There are various approaches to couple’s therapy. This post will discuss character analytic couple therapy, which clarifies how life-long character patterns create difficulty in relationship. As each character type engages from its chronic defensive positions, a couple’s dynamic is created. So understanding each character’s propensities helps a couple to understand their dynamics – as a couple’s ’system‘ has a life of its own.

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Reich’s Character Types: Phallic Character Types & the Manic Depressive Character

This post continues our discussion of Phallic Character types. In our last post, we described the Chronic Depressive Character , a phallic type distinguished by repression in the oral segment. The Manic Depressive also has an oral block, but it is the unsatisfied type. Please refer to my post on the oral segment as it discusses the oral repressed and unsatisfied types that color all the major characters.

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Reich’s Phallic Character Types & the Chronic Depressive Character

This post continues our discussion of Phallic Character Types. In my last post, we visited the Narcissistic Character who heads up the Phallic Character Types. As we discuss these types further, I will delineate various blocks that color the basic Phallic Type.

The Chronic Depressive is a Phallic Type but, due to holding-repression in the oral segment, namely the mouth and jaw, (see post on the Oral Segment) this Phallic type suffers from depression. He has all the basic features of the Phallic but, because the block is predominantly in the oral segment, his energetic movement and expression is clamped down resulting in depression. Reich stated that this diagnosis is predominantly male, though I have seen this character type in females as well.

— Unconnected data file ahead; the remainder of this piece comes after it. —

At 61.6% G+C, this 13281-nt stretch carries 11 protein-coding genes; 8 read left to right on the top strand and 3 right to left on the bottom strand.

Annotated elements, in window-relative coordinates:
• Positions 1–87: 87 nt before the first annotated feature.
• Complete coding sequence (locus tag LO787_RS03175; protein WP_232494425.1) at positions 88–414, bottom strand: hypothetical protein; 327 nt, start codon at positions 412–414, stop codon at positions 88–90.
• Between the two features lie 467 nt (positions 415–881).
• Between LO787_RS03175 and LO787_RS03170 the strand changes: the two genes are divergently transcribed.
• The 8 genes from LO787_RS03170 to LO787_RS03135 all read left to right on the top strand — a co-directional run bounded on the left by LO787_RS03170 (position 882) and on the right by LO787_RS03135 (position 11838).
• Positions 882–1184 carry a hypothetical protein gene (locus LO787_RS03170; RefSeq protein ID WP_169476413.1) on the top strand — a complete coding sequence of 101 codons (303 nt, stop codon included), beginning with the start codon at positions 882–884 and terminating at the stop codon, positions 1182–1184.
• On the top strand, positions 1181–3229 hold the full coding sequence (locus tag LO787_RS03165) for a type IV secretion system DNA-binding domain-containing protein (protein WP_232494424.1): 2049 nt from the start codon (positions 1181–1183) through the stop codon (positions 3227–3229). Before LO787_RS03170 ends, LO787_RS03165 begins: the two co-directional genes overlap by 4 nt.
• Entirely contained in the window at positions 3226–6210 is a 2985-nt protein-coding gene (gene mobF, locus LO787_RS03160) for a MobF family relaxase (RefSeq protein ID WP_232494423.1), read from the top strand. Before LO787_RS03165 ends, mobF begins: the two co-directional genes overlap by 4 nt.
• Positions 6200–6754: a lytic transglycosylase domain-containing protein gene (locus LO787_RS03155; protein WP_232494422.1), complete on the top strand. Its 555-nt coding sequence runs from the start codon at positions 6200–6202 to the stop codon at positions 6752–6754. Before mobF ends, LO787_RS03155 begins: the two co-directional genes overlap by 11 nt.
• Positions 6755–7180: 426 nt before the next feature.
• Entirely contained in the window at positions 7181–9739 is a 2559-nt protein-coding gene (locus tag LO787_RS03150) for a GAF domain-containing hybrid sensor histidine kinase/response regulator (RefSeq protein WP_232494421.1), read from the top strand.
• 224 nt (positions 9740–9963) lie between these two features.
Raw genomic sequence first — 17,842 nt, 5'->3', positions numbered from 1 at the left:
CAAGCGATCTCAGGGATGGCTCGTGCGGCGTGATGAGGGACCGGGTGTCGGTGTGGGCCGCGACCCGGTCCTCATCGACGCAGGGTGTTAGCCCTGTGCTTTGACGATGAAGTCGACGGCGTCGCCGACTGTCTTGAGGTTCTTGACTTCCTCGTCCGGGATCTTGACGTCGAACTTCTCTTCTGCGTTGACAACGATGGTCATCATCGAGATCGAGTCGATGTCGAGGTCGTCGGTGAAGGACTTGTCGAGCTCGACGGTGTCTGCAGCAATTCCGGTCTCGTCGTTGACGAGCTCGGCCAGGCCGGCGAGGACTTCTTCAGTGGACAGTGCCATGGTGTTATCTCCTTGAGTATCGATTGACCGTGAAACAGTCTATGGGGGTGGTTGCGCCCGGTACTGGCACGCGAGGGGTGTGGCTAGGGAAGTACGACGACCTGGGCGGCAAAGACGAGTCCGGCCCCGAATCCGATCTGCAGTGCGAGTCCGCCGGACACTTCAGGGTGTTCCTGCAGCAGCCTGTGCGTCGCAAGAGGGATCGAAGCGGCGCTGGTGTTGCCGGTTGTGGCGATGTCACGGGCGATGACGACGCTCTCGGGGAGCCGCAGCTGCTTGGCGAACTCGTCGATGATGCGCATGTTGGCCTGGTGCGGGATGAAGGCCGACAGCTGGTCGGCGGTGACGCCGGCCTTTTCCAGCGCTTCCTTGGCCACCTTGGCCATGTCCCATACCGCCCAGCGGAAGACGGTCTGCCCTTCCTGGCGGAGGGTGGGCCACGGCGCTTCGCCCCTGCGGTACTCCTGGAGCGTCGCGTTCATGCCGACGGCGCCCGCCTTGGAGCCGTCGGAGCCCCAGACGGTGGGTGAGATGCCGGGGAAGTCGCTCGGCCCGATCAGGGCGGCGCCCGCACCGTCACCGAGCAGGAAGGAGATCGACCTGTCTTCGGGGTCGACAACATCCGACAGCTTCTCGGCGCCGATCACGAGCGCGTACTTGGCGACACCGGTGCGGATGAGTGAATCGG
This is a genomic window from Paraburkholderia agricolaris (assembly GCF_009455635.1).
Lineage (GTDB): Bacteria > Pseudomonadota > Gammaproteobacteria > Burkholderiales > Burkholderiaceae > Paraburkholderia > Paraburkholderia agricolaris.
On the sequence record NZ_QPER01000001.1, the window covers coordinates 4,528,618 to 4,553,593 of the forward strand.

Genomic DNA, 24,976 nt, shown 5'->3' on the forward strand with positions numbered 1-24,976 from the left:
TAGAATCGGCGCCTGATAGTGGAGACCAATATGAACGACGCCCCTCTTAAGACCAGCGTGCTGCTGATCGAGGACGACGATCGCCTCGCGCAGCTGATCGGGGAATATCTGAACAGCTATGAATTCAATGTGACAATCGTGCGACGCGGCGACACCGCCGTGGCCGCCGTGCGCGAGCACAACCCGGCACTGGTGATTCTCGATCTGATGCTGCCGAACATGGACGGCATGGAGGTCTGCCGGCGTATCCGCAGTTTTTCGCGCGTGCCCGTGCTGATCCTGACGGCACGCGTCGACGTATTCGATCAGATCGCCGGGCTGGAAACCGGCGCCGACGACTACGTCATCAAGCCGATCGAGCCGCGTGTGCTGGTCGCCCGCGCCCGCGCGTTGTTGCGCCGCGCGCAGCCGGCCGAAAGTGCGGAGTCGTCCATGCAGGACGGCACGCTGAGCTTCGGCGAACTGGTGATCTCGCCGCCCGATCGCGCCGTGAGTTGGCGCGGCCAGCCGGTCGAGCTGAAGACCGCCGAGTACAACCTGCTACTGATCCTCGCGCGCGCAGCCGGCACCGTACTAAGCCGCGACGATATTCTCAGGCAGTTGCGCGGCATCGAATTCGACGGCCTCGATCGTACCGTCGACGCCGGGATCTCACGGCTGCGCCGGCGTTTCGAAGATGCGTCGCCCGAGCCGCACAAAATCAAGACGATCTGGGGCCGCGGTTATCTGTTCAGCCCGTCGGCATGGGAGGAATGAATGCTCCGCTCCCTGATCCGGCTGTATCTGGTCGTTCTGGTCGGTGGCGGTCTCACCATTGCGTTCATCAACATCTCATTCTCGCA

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Reich’s Character Types: Phallic Character Types & the Narcissistic Character

 

Reich divided his types into Categories: Genital, Phallic, Anal, Oral and Ocular Types. These are correlated with developmental phases of growth, affecting the character and their biophysical/energetic progression. If an individual does not sustain the Phallic level, he or she may drop back to a Pregenital level (an earlier level of development) because those fixations or blockages dominate the picture. I will be covering the Pregential characters according to Reich and Object Relations in future posts. For the next few posts, I will be discussing Phallic Character Types, the first one being the Narcissistic Character Type.

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Reich’s Character Types: The Hysterical Character

This post continues our discussion of Wilhelm Reich’s schema of character types. As I stated in the last post, I will add further types from Object Relations Theory to complete the typology at the end of this series. I will present Reich’s types initially as he delineated them to give you a clear sense of his system and how he evolves the types out of the psycho-sexual developmental stages. I will eliminate some of the extensive elaboration and specificity within his typology so my readers don’t bog down. This post will include historic contextual markers relevant to Reich’s theoretical evolution and the development of this specific character type.

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Reich’s Character Types & The Genital Character

 

This post will begin my series on Reich’s Character Types. I will utilize additional input from Object Relations theory to amplify the content, particularly at the end of the series. Reich’s character type typology gives us a map of how developmental passages combine with nature and nurture to influence formation of our defensive structures and, over time, define our consistent way of being. This system of organizing character types is functional in that it does not pigeonhole people in a black and white way. Most people fit into a defined character type with some consistency, yet we are also all unique, therefore adding shading to an individual’s description. Reich’s character typology creates an elegant map that correlates with his schema of body armoring. This is a comprehensive and integrated approach to the mind/body: the character types organize the body structure and vice versa, affecting the entirety of the body, including the autonomic nervous system.